To become a paediatrician you will need to complete a medical degree at a university medical school to become a fully qualified doctor.
There are a number of medical schools in the UK. When choosing a medical school you will need to think carefully about the location and the entry requirements. It takes five to six years to complete a full medical degree.
Medical schools have varying qualification types and grade requirements for entry. You should check directly with the university for these requirements. At least three A-levels are usually required, including chemistry with another science or maths.
If you do not have A-levels, or do not have the required A-levels to apply directly for medical school, it is possible to apply for foundation courses or pre-medical courses to prepare you for medical school.
For those who have already completed a degree, a number of medical schools offer graduate medical degrees, which are normally four years. Graduate medical degrees have specific entry requirements which should be checked with the university.
To discover more about medical school and their entry criteria visit the following websites:
Entry into medical school is very competitive. It is not just academic achievements that universities look for in applicants. What can you do to gain some experience?
- Gaining work experience in hospitals directly with children can be difficult. However, contact hospitals, hospices, GP surgeries, etc with plenty of notice and see if they can offer you some opportunities. Even if this is not with children it is all valuable experience on your journey to becoming a doctor.
- Volunteering in a medical centre gives the opportunity to be involved with non-clinical work but you will be providing a valuable service for patients, families and other health professionals. Contact the centres directly and see if there is anything you can help with.
- Try and get involved with children's clubs in your local area, after school or at weekends or volunteer at a summer school. Contact local nurseries and see if you can get some work experience. All of these opportunities although not medical will give you great experience working with children.
- Look into gaining some first aid skills. Organisations such as St John's Ambulance have programmes for young people.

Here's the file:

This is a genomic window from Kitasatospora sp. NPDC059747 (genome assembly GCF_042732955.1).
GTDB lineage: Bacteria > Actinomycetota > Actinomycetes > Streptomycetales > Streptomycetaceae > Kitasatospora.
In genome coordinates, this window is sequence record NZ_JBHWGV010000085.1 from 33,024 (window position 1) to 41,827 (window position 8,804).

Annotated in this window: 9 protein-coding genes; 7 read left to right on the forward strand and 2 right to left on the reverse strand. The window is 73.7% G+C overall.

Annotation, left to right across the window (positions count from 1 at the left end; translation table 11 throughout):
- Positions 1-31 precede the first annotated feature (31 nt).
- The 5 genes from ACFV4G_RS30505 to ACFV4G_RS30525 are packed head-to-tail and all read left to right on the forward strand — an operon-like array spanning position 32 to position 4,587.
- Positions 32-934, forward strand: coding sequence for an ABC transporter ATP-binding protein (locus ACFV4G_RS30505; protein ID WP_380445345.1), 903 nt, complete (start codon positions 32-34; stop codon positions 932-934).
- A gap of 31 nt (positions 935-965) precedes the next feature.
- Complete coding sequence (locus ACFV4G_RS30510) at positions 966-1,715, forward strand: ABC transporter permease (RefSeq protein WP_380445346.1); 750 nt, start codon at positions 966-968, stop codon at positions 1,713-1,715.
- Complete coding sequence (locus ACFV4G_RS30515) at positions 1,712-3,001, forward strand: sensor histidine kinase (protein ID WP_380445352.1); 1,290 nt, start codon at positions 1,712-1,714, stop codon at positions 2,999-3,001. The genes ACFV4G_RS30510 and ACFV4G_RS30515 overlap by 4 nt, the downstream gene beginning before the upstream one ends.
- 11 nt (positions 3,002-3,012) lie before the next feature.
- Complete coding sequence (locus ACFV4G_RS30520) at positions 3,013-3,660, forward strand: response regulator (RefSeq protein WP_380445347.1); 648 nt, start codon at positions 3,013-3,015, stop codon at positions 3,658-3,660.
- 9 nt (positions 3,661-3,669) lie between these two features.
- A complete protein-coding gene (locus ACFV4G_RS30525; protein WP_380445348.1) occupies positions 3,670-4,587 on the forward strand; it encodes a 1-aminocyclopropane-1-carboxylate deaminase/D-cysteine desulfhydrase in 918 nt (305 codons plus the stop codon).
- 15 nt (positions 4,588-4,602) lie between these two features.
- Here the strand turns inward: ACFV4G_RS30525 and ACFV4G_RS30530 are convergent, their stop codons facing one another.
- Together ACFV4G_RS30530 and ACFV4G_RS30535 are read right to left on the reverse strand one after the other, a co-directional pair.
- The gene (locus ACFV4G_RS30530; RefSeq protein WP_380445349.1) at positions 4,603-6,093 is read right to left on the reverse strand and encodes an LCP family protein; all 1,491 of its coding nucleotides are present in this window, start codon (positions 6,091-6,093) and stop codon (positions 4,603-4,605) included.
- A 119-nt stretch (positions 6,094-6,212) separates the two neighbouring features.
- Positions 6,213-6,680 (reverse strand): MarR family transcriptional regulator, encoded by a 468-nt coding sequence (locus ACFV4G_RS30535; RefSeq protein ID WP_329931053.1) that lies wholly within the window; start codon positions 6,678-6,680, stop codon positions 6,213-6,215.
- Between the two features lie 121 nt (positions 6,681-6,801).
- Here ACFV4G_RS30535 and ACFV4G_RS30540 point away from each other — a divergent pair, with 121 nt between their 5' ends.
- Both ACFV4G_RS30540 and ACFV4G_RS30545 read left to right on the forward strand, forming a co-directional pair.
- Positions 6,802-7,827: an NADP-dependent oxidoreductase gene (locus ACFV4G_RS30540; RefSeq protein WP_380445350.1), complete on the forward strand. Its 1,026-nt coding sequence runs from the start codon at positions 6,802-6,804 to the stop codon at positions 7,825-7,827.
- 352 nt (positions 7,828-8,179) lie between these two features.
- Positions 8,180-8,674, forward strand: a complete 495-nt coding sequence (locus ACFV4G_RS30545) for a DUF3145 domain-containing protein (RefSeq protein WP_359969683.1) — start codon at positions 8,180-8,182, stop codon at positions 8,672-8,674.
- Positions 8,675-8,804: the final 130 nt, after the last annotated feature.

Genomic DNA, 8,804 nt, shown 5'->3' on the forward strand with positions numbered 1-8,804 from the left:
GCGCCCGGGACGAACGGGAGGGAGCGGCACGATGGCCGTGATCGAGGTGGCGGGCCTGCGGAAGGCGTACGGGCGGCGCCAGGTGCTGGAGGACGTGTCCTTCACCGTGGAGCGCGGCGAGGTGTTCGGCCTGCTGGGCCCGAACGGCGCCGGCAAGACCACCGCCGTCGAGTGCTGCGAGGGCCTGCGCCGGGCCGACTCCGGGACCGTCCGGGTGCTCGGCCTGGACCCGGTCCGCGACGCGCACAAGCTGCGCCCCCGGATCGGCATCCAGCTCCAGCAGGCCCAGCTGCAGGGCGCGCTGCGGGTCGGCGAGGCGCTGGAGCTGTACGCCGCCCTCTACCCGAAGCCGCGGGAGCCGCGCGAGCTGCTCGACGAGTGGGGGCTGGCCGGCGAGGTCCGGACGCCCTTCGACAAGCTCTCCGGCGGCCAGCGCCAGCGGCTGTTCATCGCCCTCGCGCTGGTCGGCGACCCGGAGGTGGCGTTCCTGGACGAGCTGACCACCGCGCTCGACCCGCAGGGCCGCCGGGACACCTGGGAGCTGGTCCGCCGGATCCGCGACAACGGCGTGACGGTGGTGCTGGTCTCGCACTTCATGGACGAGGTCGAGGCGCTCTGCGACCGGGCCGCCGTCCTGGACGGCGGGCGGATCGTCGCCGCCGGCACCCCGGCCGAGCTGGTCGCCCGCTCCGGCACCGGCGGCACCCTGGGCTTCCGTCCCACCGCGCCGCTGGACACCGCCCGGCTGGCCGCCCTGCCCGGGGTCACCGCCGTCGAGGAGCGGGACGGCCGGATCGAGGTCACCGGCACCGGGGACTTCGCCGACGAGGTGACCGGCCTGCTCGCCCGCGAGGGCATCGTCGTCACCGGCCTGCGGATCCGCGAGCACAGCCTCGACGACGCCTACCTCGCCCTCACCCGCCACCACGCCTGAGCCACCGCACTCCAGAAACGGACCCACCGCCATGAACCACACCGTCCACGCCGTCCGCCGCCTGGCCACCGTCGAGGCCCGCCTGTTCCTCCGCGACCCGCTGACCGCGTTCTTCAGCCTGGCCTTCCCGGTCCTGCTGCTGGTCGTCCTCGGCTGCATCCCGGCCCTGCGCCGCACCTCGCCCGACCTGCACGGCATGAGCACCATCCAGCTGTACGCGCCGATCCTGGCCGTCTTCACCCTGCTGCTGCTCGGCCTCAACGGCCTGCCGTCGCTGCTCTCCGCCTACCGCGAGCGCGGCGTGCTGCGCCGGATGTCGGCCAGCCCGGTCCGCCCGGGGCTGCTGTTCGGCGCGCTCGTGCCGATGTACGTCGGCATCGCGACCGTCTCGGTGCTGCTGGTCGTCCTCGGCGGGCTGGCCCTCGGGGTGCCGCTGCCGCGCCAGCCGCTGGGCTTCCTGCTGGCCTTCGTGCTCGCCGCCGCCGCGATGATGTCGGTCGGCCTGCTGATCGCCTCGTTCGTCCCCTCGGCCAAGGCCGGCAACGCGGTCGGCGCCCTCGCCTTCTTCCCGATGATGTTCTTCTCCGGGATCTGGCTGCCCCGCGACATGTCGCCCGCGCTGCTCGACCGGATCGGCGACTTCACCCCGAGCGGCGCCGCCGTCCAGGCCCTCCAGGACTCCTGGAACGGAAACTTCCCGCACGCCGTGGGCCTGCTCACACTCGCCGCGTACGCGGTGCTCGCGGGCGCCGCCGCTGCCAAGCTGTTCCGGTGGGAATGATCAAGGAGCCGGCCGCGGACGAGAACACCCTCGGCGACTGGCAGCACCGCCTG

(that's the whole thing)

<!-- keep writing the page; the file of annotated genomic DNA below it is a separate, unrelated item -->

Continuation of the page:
The following websites may help you explore volunteering opportunities:
'Work experience in a hospital is a good way to establish your interest in paediatrics - but it can be hard to come by. Lots of paediatricians spent some time before university volunteering with children's charities or helping on summer camps - I think it helps to know that you enjoy working with children.'
- Once a medical student graduates they are a fully-qualified doctor. All UK qualified doctors will complete two years of generic medical training straight after medical school, which is known as the Foundation Programme.
- On completion of the Foundation Programme, trainees enter their chosen specialty. Paediatrics is competence based training which is generally completed in eight years.
- A salary is received from the first year of foundation training. All doctors are on the same salary scale, which can be found at NHS Employers
- Other doctors work with children but are not paediatricians and do not train through the same route as a paediatrician. For example, paediatric surgeons train as surgeons and then specialise to treat children. For more examples of medical specialties working with children visit here.
- Nurses can specialise to work with children, this can be in hospitals or in the community (eg day care centres or the child's home). The RCPCH are not involved directly in the training of nurses and therefore cannot provide careers advice on this area, but for further information visit the NHS Careers nursing careers site
- Allied Health Professionals provide valuable support to the paediatric healthcare team in many different roles. For example art, drama and speech therapists can work with children to develop their physical, mental or emotional wellbeing; dietitians and nutritionists can support those with special dietary requirements and physiotherapists can help children and young people with learning disabilities. Many other types of roles are available. The majority of these careers will require formal training. For further examples of allied health professionals and how to train in these areas visit NHS Careers
Contact the careers team for further information or queries
Email: Recruitment and Careers team
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